View Poll Results: Do you find these type of "What and How To Do" forums beneficial to your training?

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  1. #1
    FIGJAM
    lutan1's Avatar
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    Question How Would You Extricate?

    The picture below is of an MVA we attended some time ago. There was one person deceased in the rear seat. This is a view of the drivers side of the car.

    Assuming the person was alive, how would you extricate them from the vehicle?
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    Luke

  2. #2
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    Without seeing anything else I would stabilize, control hazards and start with the roof. Once the roof was clear I would have to see what we had. I'm guessing the front seats might need to come out for access. I see a lot of cutting in our future.
    For the record I like these senerios because they keep you thinking. A similar call years ago had one DOA in a full sized ford with the roof wrapped around a tree. After pulling the car off of the tree it came down to a lot of cutting.

  3. #3
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    To answer the first question first, YOU BET I DO. I get one hell of a lot of info from reading these sorts of posts.

    For the second question, I will hold off a little bit while I think on it. That's the joys of a classroom environment!
    If you don't do it RIGHT today, when will you have time to do it over? (Hall of Fame basketball player/coach John Wooden)

    "I may be slow, but my work is poor." Chief Dave Balding, MVFD

    "Its not Rocket Science. Just use a LITTLE imagination." (Me)

    Get it up. Get it on. Get it done!

    impossible solved cotidie. miracles postulo viginti - quattuor hora animadverto

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    First of all, stabilize.

    As ADSN/WFLD said, taking the roof off first is the way to go and removing the front seats for patient access is probably a good idea..

    Looks like this car was hit above the frame, maybe by a large truck? Anyway, the frame looks intact, but it looks to me like the body is all that’s crunched up, and that is probably what’s pinning the rear passenger. If that assumption is correct, I’m thinking we might cut the trunk lid, fender and rear window frame out pretty quick with a reciprocating saw. That stuff is going to have to go if that is the reason for entrapment.

    I wouldn’t mess with trying to remove the rear doors unless removing all that sheet metal isn’t a possibility.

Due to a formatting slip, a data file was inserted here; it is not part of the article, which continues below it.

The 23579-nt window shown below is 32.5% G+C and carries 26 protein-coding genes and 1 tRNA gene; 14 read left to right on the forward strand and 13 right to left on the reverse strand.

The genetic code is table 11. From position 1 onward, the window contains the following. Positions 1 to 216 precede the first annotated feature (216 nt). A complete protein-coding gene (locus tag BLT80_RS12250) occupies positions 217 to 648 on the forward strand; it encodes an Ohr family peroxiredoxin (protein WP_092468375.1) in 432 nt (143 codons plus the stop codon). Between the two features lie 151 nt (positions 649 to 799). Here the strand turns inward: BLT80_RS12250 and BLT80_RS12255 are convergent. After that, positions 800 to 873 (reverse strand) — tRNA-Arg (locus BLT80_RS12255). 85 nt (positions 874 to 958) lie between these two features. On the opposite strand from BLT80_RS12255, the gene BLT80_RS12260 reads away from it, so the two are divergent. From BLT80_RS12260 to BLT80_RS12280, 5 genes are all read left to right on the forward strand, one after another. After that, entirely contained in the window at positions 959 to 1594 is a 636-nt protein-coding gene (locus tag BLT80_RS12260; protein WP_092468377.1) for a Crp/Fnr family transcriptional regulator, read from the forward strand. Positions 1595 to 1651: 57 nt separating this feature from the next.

And yes lutan, I find these situations you give us very informative. It's been an eye-opener just seeing how different people approach the same problem.
    Bryan Beall
    Silver City, Oklahoma USA

  5. #5
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    Stabilize...

    Is that a round hay bale I see above the car? Just thinking we may need a tractor/front end loader special called to secure & remove it for safety's sake.

    I agree with the ADSN & Company that let's get the roof off and look some more.

    I'd give the rest of the crew a heads up we're probably gonna be taking off the front doors and moving the seats forward. We're usually fortunate to have enough experienced members a couple can be assigned to simply size-up "the next move" so while the roof is coming off, they're already deciding where the tool teams' next moves are.

    In the back of my mind is the opinion of our former Deputy Chief that it's easier to move the part of the car that's not crushed than trying to uncrumple it.

  6. #6
    FIGJAM
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    The vehicle was struck up the rear end by a 4x4 vehicle at approx 100kp/h- no skid marks, so the assumption is no braking either.

    That's not a hay bale, its low hanging branches from a Ti tree.

    Out of interest, how are you guys that have suggested it, going to get the seats out?

    Food for thought- an impact of this magnitude is going to severely crumple the floor pan. How do you access the mounts?

    We can assume that the rear passenger is probably going to be pinned by the front seat/s- once again how do you remove it without aggravating the injuries? (If you opt to use spreaders or similar, your going to move the seat alot....)